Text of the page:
Over the weekend, Banksy, the now-infamous street artist, was featured prominently in the news. This time, it was for a stunt he pulled at a Sotheby’s art auction. On Oct. 5, his “Girl with Balloon” was the last item on the auction’s agenda.
Many consider this work — spray paint and acrylic on canvas — the quintessential Banksy piece. A young girl stretches her hand toward a red, heart-shaped balloon that is just beyond the reach of her grasping fingers. The dystopian nature of the piece is a commonality throughout Banksy’s portfolio, which takes on prominent social issues such as the dangers of consumerism.
At the fall of the gavel, “Girl with Balloon” sold for 1,042,000 pounds ($1.4 million), tying a record set in 2008 for the highest sale price in pounds for a work by the artist. In the moments immediately after the announcement of the sale, the canvas slowly began to descend through the bottom of the frame; it emerged on the other side in strips.
The auction’s attendees quickly realized that the work had been shredded by a device implanted in its frame. When the frame’s machinery appeared to stop, the painting was suspended half under the glass and half exposed.
Banksy posted an explanatory video on Instagram the day after the “happening,” which is a term used for a performative event that is itself supposed to be taken as art. In the video, the artist explained that he “secretly built a shredder” into the frame of the work several years ago “in case it was ever put up for auction.”
A photo posted previously by Banksy, showing the moment when shocked audience members turned to see the painting being pushed through the frame, is captioned “Going, going gone…”
This caption summarizes the sentiment that Banksy was aiming to achieve: an ignominious awakening for the world of art collection. Yet several notable art experts have speculated that this event will greatly increase the value of “Girl with Balloon.” The director of modern and contemporary art at Heritage Auctions told Money magazine, “I think it’s going to double the value.”
This then begs the question: Is it possible for Banksy to insert himself into the narrative of revolutionary art while preserving his image as an artist who floats, unidentified and untouched, above the melee of the consumer art world?
This question can be answered more successfully after considering Banksy’s career as a whole. The English artist first began his practice in Bristol in the 1980s. During this time, he settled on his now-classic stencil graffiti approach.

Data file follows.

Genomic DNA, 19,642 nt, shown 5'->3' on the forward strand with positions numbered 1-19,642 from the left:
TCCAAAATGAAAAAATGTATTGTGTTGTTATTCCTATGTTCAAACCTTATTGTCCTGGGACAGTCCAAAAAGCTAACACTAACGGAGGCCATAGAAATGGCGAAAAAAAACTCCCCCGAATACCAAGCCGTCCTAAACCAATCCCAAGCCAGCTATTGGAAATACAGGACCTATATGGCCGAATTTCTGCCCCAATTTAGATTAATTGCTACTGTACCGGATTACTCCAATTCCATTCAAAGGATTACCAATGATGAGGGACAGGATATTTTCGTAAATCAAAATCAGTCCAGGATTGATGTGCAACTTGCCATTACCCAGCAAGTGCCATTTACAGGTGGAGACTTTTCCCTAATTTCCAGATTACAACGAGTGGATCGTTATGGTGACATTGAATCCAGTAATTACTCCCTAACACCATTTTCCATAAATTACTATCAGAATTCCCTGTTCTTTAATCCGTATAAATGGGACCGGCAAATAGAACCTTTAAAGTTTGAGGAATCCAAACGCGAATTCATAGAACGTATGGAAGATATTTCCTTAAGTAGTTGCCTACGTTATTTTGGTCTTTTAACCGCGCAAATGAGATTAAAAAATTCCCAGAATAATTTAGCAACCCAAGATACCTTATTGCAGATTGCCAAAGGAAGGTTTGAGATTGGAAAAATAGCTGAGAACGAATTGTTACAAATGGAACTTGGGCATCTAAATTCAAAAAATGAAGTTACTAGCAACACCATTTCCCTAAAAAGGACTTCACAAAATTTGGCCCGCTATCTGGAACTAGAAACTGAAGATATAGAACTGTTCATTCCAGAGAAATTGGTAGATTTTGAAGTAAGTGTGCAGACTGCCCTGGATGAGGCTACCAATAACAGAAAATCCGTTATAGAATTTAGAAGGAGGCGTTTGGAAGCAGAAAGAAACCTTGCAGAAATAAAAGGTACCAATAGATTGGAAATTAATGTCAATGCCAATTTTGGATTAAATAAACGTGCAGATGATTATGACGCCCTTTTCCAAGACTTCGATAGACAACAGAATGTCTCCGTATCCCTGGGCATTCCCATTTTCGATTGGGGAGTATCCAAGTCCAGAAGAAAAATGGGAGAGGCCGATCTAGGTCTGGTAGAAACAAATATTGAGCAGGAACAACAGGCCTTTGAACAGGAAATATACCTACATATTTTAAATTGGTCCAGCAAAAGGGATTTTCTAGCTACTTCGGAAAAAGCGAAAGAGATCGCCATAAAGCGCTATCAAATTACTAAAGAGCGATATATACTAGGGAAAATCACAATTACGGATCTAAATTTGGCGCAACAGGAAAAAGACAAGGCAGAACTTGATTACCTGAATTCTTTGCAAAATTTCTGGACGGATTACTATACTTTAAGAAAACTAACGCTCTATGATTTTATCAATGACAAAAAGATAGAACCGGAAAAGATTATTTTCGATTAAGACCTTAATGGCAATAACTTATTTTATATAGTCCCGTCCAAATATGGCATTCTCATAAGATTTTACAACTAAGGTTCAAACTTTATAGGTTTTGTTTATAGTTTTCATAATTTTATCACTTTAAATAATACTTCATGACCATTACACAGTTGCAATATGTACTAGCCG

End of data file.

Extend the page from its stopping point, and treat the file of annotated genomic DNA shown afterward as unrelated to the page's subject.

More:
It wasn’t until the early 2000s and after a foundational move to London that Banksy started to become a household name across England for the way he attacked the rampant globalization exemplified by brands such as Nike and Tesco, a groceries and merchandise retailer. One work from this period depicts two children pledging allegiance to a waving plastic Tesco bag that a third child has visibly hoisted up a pole.
Banksy exploded onto the international art scene around this time when he infiltrated Tate Modern, the Louvre Museum and the Metropolitan Museum of Art, among others. In each museum, he surreptitiously hung his own artworks on the walls next to famous masterpieces. At the Louvre, he left an image of the “Mona Lisa” with a grotesquely simplified smiley face.
This marked the beginning of Banksy’s overt criticism of art-viewing as it exists today. Despite the fact that he has staged multiple institutional exhibitions around the world, the artist continues to make the claim that he somehow desires to exist outside the praxis of art consumerism.
In an Aug. 15 Instagram post, Banksy displayed text messages with an unnamed person. The messages identified an exhibition of Banksy’s work that had not been sanctioned by the artist that was occuring in Moscow. One of Banksy’s responses stated, “You know it’s got nothing to do with me right? I don’t charge people to see my art unless there’s a fairground wheel.”
Yet the idea that the character Banksy exists to create art for the masses is corrupted by the works he creates and the execution of his notorious “pranks.” He has also exhibited his works in areas that are already inundated with art and culture and considered elitist spaces, such as London and Los Angeles.
There is also speculation that — based on estimates of book royalties, pieces he sells through his art agency Pest Control, and the profits of “Exit Through the Gift Shop,” a documentary that he directed — Banksy could be worth more than $20 million.
So sure, he doesn’t often charge people to see his art. But he doesn’t have to. The video he posted on Instagram of the happening accumulated more than 11 million views in four days.
Although Banksy seems to credit himself with conscientiously critiquing the modern art world, the bottom line is that he is a major contributor to high-end consumer culture. And his pranks, often set in elitist spaces, allow highbrow members of the artistic community to feel that they are part of the fun.
Contact Keats Iwanaga at [email protected].